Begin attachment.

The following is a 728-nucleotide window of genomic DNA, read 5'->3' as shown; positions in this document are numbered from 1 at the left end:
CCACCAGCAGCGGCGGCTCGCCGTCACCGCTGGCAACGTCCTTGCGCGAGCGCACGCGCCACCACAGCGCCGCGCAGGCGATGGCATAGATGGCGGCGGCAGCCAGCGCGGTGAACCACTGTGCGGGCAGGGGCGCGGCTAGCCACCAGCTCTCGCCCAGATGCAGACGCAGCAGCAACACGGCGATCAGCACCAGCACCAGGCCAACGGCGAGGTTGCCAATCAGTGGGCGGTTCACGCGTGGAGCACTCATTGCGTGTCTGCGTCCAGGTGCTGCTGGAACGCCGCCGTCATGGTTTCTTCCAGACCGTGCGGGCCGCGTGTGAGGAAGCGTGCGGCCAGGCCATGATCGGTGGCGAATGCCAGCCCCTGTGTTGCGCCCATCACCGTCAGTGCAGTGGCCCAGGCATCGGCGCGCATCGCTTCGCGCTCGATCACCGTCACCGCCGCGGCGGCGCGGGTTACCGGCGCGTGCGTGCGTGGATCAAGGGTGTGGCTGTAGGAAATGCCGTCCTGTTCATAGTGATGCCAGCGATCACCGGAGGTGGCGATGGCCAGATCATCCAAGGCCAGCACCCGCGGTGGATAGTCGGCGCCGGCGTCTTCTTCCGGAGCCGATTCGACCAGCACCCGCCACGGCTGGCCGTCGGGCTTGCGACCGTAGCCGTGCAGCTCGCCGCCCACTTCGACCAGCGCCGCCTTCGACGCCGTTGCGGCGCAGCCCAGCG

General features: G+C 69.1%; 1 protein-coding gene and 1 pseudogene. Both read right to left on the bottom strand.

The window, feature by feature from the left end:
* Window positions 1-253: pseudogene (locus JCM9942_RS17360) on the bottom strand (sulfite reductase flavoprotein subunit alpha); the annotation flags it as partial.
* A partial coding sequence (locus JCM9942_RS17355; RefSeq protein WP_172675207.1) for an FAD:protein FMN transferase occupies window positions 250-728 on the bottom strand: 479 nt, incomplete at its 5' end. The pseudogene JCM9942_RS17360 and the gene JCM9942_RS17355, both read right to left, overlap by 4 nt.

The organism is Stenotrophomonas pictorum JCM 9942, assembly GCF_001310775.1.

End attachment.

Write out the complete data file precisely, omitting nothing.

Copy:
The following is a 728-nucleotide window of genomic DNA, read 5'->3' as shown; positions in this document are numbered from 1 at the left end:
CCACCAGCAGCGGCGGCTCGCCGTCACCGCTGGCAACGTCCTTGCGCGAGCGCACGCGCCACCACAGCGCCGCGCAGGCGATGGCATAGATGGCGGCGGCAGCCAGCGCGGTGAACCACTGTGCGGGCAGGGGCGCGGCTAGCCACCAGCTCTCGCCCAGATGCAGACGCAGCAGCAACACGGCGATCAGCACCAGCACCAGGCCAACGGCGAGGTTGCCAATCAGTGGGCGGTTCACGCGTGGAGCACTCATTGCGTGTCTGCGTCCAGGTGCTGCTGGAACGCCGCCGTCATGGTTTCTTCCAGACCGTGCGGGCCGCGTGTGAGGAAGCGTGCGGCCAGGCCATGATCGGTGGCGAATGCCAGCCCCTGTGTTGCGCCCATCACCGTCAGTGCAGTGGCCCAGGCATCGGCGCGCATCGCTTCGCGCTCGATCACCGTCACCGCCGCGGCGGCGCGGGTTACCGGCGCGTGCGTGCGTGGATCAAGGGTGTGGCTGTAGGAAATGCCGTCCTGTTCATAGTGATGCCAGCGATCACCGGAGGTGGCGATGGCCAGATCATCCAAGGCCAGCACCCGCGGTGGATAGTCGGCGCCGGCGTCTTCTTCCGGAGCCGATTCGACCAGCACCCGCCACGGCTGGCCGTCGGGCTTGCGACCGTAGCCGTGCAGCTCGCCGCCCACTTCGACCAGCGCCGCCTTCGACGCCGTTGCGGCGCAGCCCAGCG

General features: G+C 69.1%; 1 protein-coding gene and 1 pseudogene. Both read right to left on the bottom strand.

The window, feature by feature from the left end:
* Window positions 1-253: pseudogene (locus JCM9942_RS17360) on the bottom strand (sulfite reductase flavoprotein subunit alpha); the annotation flags it as partial.
* A partial coding sequence (locus JCM9942_RS17355; RefSeq protein WP_172675207.1) for an FAD:protein FMN transferase occupies window positions 250-728 on the bottom strand: 479 nt, incomplete at its 5' end. The pseudogene JCM9942_RS17360 and the gene JCM9942_RS17355, both read right to left, overlap by 4 nt.

The organism is Stenotrophomonas pictorum JCM 9942, assembly GCF_001310775.1.